Information abour your new towbar

Towbars are used for many purposes, mainly to tow caravans, trailers, boats, other cars and mount cycle carriers.

A good towbar adds versatility and value to your vehicle while being one that lasts.

The variety of towbars and their array of features is what makes a towbar a smart purchase.


Good and Bad Points

Having a towbar fitted allows your vehicle the ability to tow a caravan or trailer and mount cycle carriers. In case you aren't satisfied with your vehicle having a fitted towbar permanently, there are detachable towbars available that are easily removable and fit once again onto your vehicle anytime you wish. So your vehicle only has to wear its towbar when needed. Also, if you are interested in transporting bikes on your vehicle then towbars are a good way to mount cycle carriers securely.

The downside to having a towbar fitted is the potential to cause more damage to your car due to the impact of another vehicle or object. Similarly, as towbars are belted to the underframe, the potential to cause lasting damage to the chassis of your vehicle increases if you have a bump to the back of your car. In the case of a mounted cycle carrier, there is also a risk of damage to the paintwork on the car due to the carrier having to be strapped onto the rear car body. If you plan to sell your vehicle in the future, you risk the devalue of your vehicle if a potential buyer does not wish to have a towbar attached and there is evidence of one there.  

Although despite the risks, the good points show that a towbar is a useful, convenient accessory to have on your vehicle.



Having a towbar fitted does NOT affect your warranty, as under EC competition law car manufacturers and dealerships are not legally allowed to prevent or hinder aftermarket suppliers from working on new vehicles. They encourage standardised quality and free trade, so you can breathe easy knowing your warranty is safe. Ultimately, if it is Type Approved then your towbar is safe and legal to use and does not void the vehicles warranty. This includes your towbar wiring, always fit vehicle specific wiring if you know your car is still under warranty.



Electric Kits

There are other choices you need to make when purchasing a towbar, for example; what type of electric kit to use. To answer this question, you need to know your options. There are two types of electric kits that are available for towbars, these are; universal and vehicle specific.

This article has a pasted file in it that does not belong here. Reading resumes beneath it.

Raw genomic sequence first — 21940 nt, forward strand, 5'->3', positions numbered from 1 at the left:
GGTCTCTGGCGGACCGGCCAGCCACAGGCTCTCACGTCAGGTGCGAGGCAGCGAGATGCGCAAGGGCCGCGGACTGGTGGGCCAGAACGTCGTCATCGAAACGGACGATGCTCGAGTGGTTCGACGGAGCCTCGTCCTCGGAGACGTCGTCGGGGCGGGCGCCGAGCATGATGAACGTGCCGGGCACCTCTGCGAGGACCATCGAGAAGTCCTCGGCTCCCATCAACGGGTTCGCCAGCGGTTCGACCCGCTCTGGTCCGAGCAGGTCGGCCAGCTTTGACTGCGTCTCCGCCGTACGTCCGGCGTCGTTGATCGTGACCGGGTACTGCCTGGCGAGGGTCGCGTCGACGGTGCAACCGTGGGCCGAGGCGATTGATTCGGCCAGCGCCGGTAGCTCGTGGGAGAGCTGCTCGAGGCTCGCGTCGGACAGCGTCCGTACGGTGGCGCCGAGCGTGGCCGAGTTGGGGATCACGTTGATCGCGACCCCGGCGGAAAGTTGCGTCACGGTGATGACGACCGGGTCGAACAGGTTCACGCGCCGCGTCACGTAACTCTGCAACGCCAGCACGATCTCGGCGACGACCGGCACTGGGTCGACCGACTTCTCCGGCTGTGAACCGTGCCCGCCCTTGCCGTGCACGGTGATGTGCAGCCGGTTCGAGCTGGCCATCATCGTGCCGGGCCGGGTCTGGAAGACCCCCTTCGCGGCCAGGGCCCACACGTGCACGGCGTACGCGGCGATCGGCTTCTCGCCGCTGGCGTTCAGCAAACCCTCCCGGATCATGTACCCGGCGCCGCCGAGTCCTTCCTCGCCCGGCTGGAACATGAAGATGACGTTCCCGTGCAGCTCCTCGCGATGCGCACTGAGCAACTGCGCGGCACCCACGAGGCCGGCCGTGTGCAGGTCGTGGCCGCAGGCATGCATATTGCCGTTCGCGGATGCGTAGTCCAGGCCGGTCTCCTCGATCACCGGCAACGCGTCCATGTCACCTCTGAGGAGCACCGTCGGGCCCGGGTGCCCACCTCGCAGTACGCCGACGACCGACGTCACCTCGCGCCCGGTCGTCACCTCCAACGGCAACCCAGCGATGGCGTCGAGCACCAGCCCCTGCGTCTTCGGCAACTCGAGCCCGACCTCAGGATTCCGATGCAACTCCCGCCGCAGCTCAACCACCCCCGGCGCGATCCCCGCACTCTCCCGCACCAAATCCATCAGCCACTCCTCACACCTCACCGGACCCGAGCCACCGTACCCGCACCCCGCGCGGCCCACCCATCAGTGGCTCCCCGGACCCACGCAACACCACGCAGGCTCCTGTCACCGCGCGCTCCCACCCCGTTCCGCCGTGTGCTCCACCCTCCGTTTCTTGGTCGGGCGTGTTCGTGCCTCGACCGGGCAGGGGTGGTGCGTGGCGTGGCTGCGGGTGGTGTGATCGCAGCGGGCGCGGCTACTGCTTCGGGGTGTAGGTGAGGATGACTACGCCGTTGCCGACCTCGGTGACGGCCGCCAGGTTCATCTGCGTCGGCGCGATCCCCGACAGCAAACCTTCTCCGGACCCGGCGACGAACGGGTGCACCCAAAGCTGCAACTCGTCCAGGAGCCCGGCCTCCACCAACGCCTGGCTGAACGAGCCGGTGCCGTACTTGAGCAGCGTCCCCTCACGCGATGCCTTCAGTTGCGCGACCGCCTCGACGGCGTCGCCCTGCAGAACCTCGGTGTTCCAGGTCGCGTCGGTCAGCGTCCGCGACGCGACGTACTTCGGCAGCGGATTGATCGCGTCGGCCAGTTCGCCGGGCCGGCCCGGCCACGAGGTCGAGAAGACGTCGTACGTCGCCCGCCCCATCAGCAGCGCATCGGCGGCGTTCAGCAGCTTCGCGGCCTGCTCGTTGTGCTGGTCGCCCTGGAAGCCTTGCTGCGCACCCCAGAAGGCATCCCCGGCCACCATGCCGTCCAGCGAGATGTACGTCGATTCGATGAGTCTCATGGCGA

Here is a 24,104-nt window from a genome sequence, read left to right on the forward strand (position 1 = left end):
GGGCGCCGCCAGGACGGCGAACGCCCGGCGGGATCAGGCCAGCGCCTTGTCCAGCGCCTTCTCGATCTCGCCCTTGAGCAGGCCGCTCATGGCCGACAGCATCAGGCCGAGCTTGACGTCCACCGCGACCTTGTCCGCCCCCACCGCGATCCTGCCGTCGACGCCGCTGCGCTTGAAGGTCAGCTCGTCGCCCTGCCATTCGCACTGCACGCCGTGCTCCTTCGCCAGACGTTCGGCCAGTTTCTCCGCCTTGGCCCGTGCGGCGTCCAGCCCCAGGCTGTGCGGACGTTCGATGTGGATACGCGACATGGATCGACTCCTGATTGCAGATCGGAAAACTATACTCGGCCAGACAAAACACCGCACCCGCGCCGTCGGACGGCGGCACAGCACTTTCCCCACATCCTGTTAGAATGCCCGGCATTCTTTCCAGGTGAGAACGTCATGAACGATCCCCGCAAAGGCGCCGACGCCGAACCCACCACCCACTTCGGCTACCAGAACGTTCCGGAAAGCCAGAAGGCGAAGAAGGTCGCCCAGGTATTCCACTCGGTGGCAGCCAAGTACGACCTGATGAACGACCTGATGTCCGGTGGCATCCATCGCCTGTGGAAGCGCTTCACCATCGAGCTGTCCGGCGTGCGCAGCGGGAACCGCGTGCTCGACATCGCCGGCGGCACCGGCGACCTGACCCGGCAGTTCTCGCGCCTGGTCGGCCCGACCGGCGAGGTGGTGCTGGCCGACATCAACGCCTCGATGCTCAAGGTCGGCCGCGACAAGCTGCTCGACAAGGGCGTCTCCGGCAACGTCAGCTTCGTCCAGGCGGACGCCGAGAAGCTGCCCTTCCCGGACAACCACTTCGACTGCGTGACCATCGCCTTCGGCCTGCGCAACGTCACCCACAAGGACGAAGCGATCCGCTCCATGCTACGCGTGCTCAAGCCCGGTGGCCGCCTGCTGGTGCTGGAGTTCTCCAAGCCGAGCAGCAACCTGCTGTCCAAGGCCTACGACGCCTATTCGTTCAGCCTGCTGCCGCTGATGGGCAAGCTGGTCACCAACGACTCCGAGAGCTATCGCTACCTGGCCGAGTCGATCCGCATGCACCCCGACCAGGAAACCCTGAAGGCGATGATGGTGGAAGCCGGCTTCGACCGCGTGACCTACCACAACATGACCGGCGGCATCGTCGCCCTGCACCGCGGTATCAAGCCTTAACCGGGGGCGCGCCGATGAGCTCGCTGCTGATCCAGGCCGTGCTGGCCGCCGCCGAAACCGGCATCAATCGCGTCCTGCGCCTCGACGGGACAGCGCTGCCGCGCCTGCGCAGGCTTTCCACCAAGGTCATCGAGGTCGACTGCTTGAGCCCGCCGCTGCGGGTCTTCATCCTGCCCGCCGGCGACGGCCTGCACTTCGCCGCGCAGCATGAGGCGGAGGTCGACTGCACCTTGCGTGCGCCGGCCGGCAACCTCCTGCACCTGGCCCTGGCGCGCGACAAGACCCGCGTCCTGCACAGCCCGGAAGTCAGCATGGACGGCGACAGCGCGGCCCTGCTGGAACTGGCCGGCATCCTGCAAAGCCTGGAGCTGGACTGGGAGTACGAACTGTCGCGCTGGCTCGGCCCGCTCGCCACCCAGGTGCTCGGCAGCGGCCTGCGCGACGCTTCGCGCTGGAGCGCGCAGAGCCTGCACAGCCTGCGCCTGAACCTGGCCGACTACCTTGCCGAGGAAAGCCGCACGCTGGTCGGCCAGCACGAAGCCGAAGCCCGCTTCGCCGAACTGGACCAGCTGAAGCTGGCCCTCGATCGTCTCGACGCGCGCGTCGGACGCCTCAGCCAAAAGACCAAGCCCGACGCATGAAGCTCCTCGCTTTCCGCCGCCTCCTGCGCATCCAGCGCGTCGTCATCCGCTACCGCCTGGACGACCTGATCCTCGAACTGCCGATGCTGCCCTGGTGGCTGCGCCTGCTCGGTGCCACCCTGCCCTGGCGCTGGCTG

The vehicle specific kits help enable the vehicle to know when a caravan or trailer is attached and to modify its behaviour accordingly.

Whereas universal kits take signals from the rear lights to switch relays which then power the lights on the caravan or trailer. A downside to this is that the current from the rear light circuits is miniscule, so the car has no means of detecting that it is a tow vehicle.

It is vital that you are aware of whether or not your electrics are working once you have fitted your towbar. If they aren’t, then there is a chance your brake lights will fail to work meaning other drivers won’t know you intentions. A simple way of checking these is pressing your brakes when your car is parked and having someone watch your lights.


Parking sensors

Some parking sensors have issues with towbars as they cannot distinguish them from other obstacles on the road. But there are parking sensors available that work whether you have a fixed or a removable tow ball, without the false readings. Just make sure you choose the right towbar for your vehicle that doesn’t affect your sensors.

Also, if the electric wiring is fitted correctly then the reverse sensors should automatically disable when towing. It is recommended to do a test run of the sensors when in the process of towing to guarantee a safe journey without any hassle. 



Fortunately, towbars require minimal maintenance. So don’t think that you have to constantly check for any amount of wear and tear. Here are some basic maintenance tips to keep your towbar in top shape;

  • You can keep the towball clean with thinners, white spirit or brake cleaner to remove grease or other residue. The surface of the tow ball must be free of grooves, rust or seizing marks.
  • If you notice any worn parts, replace them or have them serviced at your local towbar specialist.
  • Make sure all levers, flexible joints and parts are at the right level of tightness.
  • Keep free of dirt and corrosion.
  • You must only clean the surface of your towbar with a cloth. Grease or other lubricants are not to be used.
  • For those with detachable towbars, if the ball is removed then the dummy must be inserted for protection and to prevent dirt.



It is important that you let your insurance providers know you have a towbar fitted. This is because a towbar counts as a modification to your vehicle and these can affect how your insurance premium is assessed in terms of risk of accident, and any risk of theft. A towbar should not increase the price of your insurance but you may be charged an amendment or service free depending on who your provider is.

Our advice is to make sure you have looked into the impact purchasing a towbar will have on you insurance, if it has any at all. Make sure you cover all your bases by informing your provider of the addition to your vehicle, in case you have a crash or altercation that affects your car.

In the case of your MOT, the addition of a towbar will be included as part of your annual MOT test. Inspectors will carry out a visual inspection of the towbar, checking for any damage, corrosion or potential hazards. If your towbar is found to be faulty, then your MOT test may be failed as a result. With this in mind, see the above advice on how to keep on top of your towbars maintenance.  


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